I promised earlier that I’d review some of my new music when I had time, but I haven’t gotten around to it yet. Which is probably just as well, since I haven’t listened to it all that much yet, and my opinions may develop and change over time. So instead, I’ll write a bit about a group I’ve known about for a couple of years, listened to a fair bit, and like tremendously.
In Gowan Ring is the musical endeavor of one man who calls himself B’eirth and lives, last I checked, in Portland, Oregon. When I try to explain what his music is like to friends, I get tangled up in a series of inadequate classifications. “It’s experimental new-agey psych-folk, kinda hippie-ish and meditative…” and then I realize that what I’ve just said simply does not do the music justice. Yes, it’s experimental, but much of it (especially Hazel Steps Through a Weathered Home) is eminently accessible. You definitely don’t have to be stoned to enjoy or understand it. The best way to get a handle on what it is is to just listen to some.
One thing that makes In Gowan Ring’s style unique is the way B’eirth articulates everything, in a way that never sounds forced but makes the lyrics totally understandable. I think the songs on Hazel Steps are the only ones I’ve ever learned without having to look up the lyrics online. The understated vocals and subtle percussion add a dark, yet lively consonantal layer to the pieces that reminds me of the opening to Animal Collective‘s Banshee Beat. Just because you can hear the words doesn’t mean the lyrics are perfectly transparent, though; B’eirth isn’t afraid to use words like “numinous” and “coruscation,” both of which I had to look up. And once you get past the arcane and sometimes archaic words, you find that the lyrics don’t tell a story as much as express a mood – and these moody pictures the music paints are very complex and layered.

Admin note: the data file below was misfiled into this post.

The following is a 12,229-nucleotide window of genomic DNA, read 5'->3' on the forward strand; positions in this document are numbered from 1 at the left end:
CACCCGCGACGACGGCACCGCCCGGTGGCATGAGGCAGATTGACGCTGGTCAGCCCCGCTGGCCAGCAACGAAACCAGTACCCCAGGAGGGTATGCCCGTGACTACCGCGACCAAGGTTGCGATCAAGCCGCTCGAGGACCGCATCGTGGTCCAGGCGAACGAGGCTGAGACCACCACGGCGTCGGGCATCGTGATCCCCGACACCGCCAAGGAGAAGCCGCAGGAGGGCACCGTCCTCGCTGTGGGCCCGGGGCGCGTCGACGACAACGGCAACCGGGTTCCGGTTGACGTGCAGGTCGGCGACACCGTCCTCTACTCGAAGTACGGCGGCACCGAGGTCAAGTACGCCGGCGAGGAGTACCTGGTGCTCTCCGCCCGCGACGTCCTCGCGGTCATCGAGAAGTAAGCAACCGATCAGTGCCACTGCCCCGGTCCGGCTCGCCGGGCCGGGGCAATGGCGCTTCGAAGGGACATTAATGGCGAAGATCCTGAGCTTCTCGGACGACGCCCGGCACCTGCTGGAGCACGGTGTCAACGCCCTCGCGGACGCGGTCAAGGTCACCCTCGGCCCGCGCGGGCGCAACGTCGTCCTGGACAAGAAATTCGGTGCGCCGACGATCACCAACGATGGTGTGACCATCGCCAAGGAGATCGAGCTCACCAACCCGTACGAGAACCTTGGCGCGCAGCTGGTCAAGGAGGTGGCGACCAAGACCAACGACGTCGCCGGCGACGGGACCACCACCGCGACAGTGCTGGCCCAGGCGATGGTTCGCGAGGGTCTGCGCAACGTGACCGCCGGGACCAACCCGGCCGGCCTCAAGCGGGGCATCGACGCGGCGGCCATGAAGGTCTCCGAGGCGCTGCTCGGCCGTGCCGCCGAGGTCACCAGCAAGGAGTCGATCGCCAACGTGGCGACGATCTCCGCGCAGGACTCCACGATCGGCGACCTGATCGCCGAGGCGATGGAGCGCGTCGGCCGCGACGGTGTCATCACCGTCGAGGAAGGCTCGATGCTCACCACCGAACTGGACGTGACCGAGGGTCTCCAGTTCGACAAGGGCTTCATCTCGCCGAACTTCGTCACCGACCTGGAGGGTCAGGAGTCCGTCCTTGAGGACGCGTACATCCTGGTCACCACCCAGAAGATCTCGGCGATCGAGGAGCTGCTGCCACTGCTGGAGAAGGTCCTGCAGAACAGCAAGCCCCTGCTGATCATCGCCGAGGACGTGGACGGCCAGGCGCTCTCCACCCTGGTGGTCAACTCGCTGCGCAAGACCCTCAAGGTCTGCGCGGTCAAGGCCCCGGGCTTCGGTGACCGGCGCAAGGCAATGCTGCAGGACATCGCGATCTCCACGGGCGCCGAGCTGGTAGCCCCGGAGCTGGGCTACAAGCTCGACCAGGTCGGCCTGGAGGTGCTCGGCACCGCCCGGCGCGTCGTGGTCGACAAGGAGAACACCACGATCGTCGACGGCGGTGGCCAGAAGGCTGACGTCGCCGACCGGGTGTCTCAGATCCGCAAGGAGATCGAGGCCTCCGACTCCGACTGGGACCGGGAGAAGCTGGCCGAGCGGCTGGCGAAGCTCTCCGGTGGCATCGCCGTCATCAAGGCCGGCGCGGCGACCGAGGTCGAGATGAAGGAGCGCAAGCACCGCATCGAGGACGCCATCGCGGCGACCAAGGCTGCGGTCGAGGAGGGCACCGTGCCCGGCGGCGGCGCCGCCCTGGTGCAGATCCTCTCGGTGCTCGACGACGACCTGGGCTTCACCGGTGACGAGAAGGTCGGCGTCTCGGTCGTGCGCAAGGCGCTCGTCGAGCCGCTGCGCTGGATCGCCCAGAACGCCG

As for the songwriting, it sticks pretty solidly to the verse-chorus-verse-(chorus-verse-chorus-verse-chorus) structure. There are often overlapping vocal lines and harmonies that add interest, though. Some of the songs (e.g. Kingdom of the Shades, Hazel Steps) get repetitive, but weirdly, the more you listen to them, the less tedious they become. And that might be because the music itself is so hard to pay attention to, since it keeps conjuring up these wild images of medieval towns and clay walls and rivers and sticks and sunlight.
Not the best if you’re a death metal fanatic, or if you only like happy, bouncy music. But if you’re in the mood for quiet introspection, or maybe some tea, try this.